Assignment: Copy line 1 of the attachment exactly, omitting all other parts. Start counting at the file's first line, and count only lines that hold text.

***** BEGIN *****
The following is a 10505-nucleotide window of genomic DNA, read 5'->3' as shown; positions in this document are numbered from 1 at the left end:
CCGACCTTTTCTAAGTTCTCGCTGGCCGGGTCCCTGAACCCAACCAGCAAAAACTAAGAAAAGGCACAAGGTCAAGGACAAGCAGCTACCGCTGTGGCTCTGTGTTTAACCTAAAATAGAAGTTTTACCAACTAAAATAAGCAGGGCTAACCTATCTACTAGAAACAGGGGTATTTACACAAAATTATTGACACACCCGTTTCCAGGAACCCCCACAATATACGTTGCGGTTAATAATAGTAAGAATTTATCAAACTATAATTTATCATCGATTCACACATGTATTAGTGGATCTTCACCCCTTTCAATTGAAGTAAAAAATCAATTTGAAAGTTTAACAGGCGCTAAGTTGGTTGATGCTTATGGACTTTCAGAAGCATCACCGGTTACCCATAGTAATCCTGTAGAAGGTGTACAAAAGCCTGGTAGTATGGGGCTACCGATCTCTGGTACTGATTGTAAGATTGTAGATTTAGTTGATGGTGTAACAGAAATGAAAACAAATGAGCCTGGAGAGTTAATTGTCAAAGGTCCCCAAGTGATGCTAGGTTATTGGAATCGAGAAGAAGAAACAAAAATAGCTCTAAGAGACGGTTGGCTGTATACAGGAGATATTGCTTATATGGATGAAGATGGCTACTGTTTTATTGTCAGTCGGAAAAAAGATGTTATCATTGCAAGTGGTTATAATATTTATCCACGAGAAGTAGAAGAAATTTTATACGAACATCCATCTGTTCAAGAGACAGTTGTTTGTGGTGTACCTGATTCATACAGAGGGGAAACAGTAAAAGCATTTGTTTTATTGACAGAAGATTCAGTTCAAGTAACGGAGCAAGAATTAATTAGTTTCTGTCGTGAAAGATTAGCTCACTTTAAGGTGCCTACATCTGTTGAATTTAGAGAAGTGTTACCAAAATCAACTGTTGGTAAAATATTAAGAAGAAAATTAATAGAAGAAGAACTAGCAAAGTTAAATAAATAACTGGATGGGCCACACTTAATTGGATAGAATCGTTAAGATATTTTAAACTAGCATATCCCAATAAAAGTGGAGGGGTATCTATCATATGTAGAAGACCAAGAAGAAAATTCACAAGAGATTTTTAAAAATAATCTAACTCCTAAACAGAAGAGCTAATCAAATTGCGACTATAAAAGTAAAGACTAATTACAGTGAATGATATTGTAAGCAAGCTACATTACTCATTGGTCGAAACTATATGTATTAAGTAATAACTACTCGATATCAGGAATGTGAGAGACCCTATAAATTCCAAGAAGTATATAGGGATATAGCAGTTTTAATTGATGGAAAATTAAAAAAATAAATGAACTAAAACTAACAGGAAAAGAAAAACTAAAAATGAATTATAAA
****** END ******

The following is a 10505-nucleotide window of genomic DNA, read 5'->3' as shown; positions in this document are numbered from 1 at the left end: